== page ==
Tag Archives: Steven Kellogg

The Mysterious Tadpole


When Louis’ Scottish uncle sends him a tadpole as a birthday present (fresh from Loch Ness), it does not turn into a frog. It does, however, turn into a wonderful (if utterly impracticable) pet.

Note: This version of the book is out of print. In 2004, a new version was issued with a revised text and all new illustrations. The changes were not an improvement. Look for the version of the book that has the “tadpole” gazing up at Louis in profile, rather than a straight-on view of them both.

Author: Steven Kellogg
Illustrator: Steven Kellogg

Million series


Visualizing a million, billion, or trillion (or other concepts like compound interest and the metric system) isn’t easy, unless you read this fun series of books.

For example, a tank big enough to hold a million goldfish would be big enough to hold a whale. A tank big enough to hold a billion goldfish would be as big as a stadium. And a tank big enough to hold a trillion goldfish would be as big as a city harbor. (Keeping in mind a tank should hold one gallon of water for every one inch goldfish!)

Steven Kellogg’s cheerful illustrations keep things light, bright, and engaging. How Much is a Million? is our favorite of the series.

Author: David M. Schwartz
Illustrator: Steven Kellogg

Barney Bipple’s Magic Dandelions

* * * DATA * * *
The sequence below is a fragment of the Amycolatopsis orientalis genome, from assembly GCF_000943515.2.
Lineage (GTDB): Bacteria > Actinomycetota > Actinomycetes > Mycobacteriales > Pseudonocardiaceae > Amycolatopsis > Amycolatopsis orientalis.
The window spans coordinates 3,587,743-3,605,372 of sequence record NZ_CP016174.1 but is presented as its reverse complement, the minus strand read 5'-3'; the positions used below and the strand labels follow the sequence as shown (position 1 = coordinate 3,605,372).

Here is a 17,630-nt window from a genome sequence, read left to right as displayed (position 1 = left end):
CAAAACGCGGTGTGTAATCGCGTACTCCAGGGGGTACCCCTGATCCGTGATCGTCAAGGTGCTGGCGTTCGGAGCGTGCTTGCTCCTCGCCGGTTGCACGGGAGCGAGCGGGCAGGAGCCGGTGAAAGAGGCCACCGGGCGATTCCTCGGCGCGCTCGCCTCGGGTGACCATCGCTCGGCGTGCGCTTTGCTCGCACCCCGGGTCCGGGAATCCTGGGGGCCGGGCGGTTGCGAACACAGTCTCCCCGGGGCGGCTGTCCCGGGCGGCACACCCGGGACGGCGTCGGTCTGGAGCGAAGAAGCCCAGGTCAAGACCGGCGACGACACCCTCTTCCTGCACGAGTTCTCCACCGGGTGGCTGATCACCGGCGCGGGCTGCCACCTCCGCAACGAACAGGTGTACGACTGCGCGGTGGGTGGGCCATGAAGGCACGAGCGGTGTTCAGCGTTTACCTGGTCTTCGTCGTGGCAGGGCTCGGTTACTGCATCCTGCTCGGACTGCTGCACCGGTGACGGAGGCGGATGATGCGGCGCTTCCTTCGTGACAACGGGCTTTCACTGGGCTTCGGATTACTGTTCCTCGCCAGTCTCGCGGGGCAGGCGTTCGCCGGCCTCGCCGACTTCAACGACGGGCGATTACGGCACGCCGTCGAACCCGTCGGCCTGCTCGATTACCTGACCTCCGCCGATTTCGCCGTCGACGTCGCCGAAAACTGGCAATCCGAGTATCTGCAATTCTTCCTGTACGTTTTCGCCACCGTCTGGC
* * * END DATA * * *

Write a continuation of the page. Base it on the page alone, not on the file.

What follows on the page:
Barney Bipple is six, but he’d rather be eight.  He’d also like a big, shiny car of his own and for his dog to be able to talk.  One day he does a favor for his very well dressed next-door neighbor, who rewards him with three white, puffy dandelions.

“Make a wish, blow on a dandelion, and your wish
will come true. But stick to simple wishes, like for diamonds
and furs. If you need more, just let me know.

Now Barney can have everything he’s ever wanted. But things don’t turn out quite the way he expected in this playful book.

Steven Kellogg’s pictures are sunny and fun (and give a very different tone to this book than Arnold Lobel’s work gave to the same author’s work in The Tale of Meshka the Kvetch). The boys love seeing how Barney’s wishes in action and suggesting ones of their own.

Author:  Carol Chapman
Illustrator:  Steven Kellogg (apparently we have the revised edition of this book, where Kellogg did new, more colorful, illustrations)